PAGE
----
Prior to the beginning of our sojourn to the South Pacific, we saw a feature on CBS Sunday Morning ( a great show…a kinder, gentler 60 Minutes) about the Shangri La Museum in Honolulu. Mrs Bear and I were both impressed to the point where we purchased tickets for a tour during our time spent on Oahu. To visit, one must purchase tickets way in advance, show up on time at the Honolulu Art Museum, get on the shuttle bus for the 15 minute ride to the Duke residence, and become entranced during the 75 minute walking tour.
Doris Duke was born into a family of affluence. Her father made a serious fortune in the tobacco and oil industries. His daughter, like most privileged women of her time, was educated by tutors at home and boarding school. She inherited bunches of money at 21, and like her father, developed a love of philanthropy.
A little while later, Doris got married to James Cromwell. They embarked on a year long honeymoon around the world in 1935.
One of their stops was Agra, the home of Mughal architecture and the Taj Mahal. Doris fell in love with both. Later, they arrived to the Hawaiian Islands for a scheduled week at the end of their year, but loved it so much that it was extended it to four months. They became friends with a prominent, native Hawaiian family who introduced them to the culture and traditions of island life. Next, they found five undeveloped, seaside acres and built a home reflecting their acquired love of Hawaii.
Doris also incorporated her love of Mughal architecture into the house plans. The photo below is her original bedroom suite based on the styles of the Taj Mahal:
Doris and James eventually divorced. Doris maintained her Hawaiian residence, spending winters there. Over sixty years, she collected pieces of Islamic Art and culture. The piece that fascinated me is called a Mihrab, an Islamic prayer niche in a wall that indicates the direction of Mecca…
it is hard to see in the photos above, but this piece is actually a composite of 30+ smaller sections that were fit together with some sort of plaster to form the full design. This one was constructed in Iran (Persia) in the thirteenth century. Doris paid 150K for it in an auction sometime in the 1930s. To put this in perspective, she paid 100K for the five acres of ocean front within a half mile of Diamond Head during the same decade. Our guide, after relating this story, wondered whether the Mihrab would still be the more expensive piece ?? I vote for the Mihrab…The home would have a price, huge…but there would be a price listed. The Mihrab is priceless!! One more tidbit about the Mihrab: Doris did not have it mounted to face Mecca as she is not a practicing Muslim. However, she set it to face in a direction 180 degrees toward Diamond Head.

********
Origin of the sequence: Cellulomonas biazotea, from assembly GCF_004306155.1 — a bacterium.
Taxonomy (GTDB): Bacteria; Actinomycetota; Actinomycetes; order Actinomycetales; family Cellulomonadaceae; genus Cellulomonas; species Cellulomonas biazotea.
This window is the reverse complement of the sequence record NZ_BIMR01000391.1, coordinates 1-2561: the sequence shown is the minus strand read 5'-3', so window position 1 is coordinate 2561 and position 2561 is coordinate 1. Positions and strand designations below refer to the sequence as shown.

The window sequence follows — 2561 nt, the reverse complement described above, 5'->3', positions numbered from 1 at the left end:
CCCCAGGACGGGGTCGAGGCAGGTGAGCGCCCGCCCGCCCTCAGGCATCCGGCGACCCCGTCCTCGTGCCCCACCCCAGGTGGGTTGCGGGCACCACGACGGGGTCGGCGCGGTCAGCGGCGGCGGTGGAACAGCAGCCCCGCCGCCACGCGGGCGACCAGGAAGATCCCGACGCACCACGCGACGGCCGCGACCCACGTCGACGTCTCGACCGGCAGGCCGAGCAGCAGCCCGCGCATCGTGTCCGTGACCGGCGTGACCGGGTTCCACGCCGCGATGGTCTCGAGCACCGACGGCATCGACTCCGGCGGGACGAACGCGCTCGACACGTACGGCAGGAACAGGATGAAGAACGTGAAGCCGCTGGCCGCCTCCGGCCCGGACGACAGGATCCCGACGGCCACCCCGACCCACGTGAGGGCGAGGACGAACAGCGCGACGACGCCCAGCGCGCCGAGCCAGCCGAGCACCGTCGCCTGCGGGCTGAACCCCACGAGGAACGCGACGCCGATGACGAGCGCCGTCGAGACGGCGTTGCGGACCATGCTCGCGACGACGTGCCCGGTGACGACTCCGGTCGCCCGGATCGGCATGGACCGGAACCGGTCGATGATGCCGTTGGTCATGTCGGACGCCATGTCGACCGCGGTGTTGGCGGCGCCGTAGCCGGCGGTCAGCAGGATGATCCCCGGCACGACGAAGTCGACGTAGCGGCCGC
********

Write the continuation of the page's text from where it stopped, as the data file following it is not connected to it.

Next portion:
Here are a couple more pics from the house, looking outside to the ocean:
The local kids were able to access the point below utilizing public access…All beaches in Hawaii are PUBLIC access. It is easier to see Diamond Head in these photos as well.
The photos below show the pool and grounds. This is the opposite angle from the Mihrab in the house.
A few more photos of the art collection in the house. Doris Duke set up the home to become a museum upon her death. She did the same thing with her other two major properties, a primary residence in Newport, Rhode Island and the childhood home on a farm in New Jersey. All of these Foundations are independent, and thus do not compete with one another for funding.
The final part of the tour led us back to the home entrance to revisit the banyan tree in the courtyard and the gardens:
I am not sure if this tour was more about the house, the lady, or the art. But combined, they make Shangri La a “must” when you visit Oahu. Thanks CBS for running the feature and bringing it to our attention.